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Released only in Japan and Europe, Freshly-Picked Tingle's Rosy Rupeeland stars arguably Zelda’s strangest character. It’s a character few felt like they didn’t spend enough time with between Majora’s Mask and Wind Waker, which might explain why it never came to North America. In the game, players play as Tingle as he collects rupees and feeds them to a lake at the request of a man with a giant rupee for a head. Rupee-head man promises Tingle that if he offers enough rupees, he will be able to make his way to Rupeeland. It’s weird, silly, and ultimately doesn’t have much to do with The Legend. You can see us play the game in the video above starting at the 27:34 mark.

The Legend Of Zelda Animated TV Show

An animated show inspired by the first two Zelda games aired in 1989 as part of The Super Mario Bros. Super Show! It featured a sarcastic Link with the catchphrase, “Well, excuuuse me Princess!” and a self-sufficient Zelda who rarely needed help from the hero with a green tunic. It did nothing remarkable compared to most animated cartoons of the late ‘80s, and had little to do with the game that inspired it, outside of names of the characters and the medieval fantasy setting. It did give Link his first chatty fairy partner, though, which we wouldn't see again until the release of Ocarina of Time.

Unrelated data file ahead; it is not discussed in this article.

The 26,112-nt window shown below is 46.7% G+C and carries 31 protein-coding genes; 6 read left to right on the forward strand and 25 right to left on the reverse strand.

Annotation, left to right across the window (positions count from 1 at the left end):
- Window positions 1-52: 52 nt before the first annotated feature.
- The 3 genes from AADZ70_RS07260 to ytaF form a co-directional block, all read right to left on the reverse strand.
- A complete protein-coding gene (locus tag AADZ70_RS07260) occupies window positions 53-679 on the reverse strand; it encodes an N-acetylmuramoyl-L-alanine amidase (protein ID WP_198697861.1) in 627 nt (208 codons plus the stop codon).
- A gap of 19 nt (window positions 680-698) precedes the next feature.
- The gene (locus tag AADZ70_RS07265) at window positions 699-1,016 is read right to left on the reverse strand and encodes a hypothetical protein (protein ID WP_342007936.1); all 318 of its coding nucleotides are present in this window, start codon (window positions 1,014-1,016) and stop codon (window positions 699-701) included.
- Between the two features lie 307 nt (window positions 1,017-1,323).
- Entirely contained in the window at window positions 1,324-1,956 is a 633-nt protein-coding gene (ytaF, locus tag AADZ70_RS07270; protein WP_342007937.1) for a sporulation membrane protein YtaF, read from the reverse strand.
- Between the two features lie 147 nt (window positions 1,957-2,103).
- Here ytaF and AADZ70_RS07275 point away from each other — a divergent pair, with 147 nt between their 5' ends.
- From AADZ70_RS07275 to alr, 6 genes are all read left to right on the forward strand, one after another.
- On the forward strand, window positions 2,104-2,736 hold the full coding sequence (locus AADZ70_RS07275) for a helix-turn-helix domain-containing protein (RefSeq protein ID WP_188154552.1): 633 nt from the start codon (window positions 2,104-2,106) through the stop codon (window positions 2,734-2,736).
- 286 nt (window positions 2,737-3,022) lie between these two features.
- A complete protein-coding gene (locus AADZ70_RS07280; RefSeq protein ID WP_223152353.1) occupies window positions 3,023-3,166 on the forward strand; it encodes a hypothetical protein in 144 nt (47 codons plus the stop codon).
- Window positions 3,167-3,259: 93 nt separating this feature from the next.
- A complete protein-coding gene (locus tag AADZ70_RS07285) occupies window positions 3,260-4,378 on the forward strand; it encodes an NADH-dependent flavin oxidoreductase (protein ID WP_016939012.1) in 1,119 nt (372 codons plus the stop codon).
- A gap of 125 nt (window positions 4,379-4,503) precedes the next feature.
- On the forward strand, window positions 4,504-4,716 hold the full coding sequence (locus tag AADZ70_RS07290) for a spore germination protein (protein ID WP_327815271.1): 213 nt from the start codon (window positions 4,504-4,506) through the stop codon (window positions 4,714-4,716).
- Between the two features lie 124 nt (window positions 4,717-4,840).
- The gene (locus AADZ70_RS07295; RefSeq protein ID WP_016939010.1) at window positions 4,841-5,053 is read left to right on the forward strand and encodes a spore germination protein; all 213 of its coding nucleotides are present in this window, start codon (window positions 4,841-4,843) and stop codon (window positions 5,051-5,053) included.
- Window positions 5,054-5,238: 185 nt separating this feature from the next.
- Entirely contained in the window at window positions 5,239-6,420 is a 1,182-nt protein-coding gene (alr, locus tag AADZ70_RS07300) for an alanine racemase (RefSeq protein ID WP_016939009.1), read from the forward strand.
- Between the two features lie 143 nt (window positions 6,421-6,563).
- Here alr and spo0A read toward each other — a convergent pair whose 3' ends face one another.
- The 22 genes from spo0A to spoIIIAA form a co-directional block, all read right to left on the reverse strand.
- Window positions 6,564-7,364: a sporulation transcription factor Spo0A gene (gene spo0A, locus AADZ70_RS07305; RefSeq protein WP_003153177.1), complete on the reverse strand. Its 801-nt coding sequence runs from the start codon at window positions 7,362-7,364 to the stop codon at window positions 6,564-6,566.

The Legend Of Zelda Comic Books And Manga


There have been a number of Zelda comic book and manga series, some based on specific games, and some taking place outside of the main Zelda game series. The very first series was published in 1990, and shares some character designs with the animated TV show, most obviously with the design of Princess Zelda. Some strange details from the first comics that do not appear in the games include Link’s horse being named Catherine, the inclusion of Zelda’s father, King Harkinian, and a character named Captain Krin – a character who has not appeared in any Zelda video games. The comics have rarely seen mainstream acclaim, but they aren't disliked. This might be because most of them are direct re-tellings of the games they are based on as opposed to original stories.

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Test Chamber – The Legend Of Zelda: Tri Force Heroes

Tri Force Heroes marks Zelda's return to a multiplayer focus, and we gathered three players to try out the cooperative
play.

Join myself, Wade Wojcik, and intern Marcus Stewart as we argue over the Zelda timeline (more on that here), compete over the bow and arrow, yell about Deku Scrubs, and generally work together as a team when the mood strikes us.

The Legend of Zelda: Tri Force Heroes is out today for 3DS and you can head here to read our full review.

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For more Test Chamber, click the banner below, or check out our hub.

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The Legend Of Zelda: Tri Force Heroes Review – Welcome To The Drablands

With A Link Between Worlds firmly placed in our rearview mirror and the release of Zelda’s next console adventure currently existing in an ambiguous future, Nintendo decided to return to A Link Between World’s art style and mechanics for a new title to hold fans over. Nintendo pulled this same trick back in 2000 with Majora’s Mask to phenomenal results, and while the intention is admirable here, the outcome isn’t quite as good.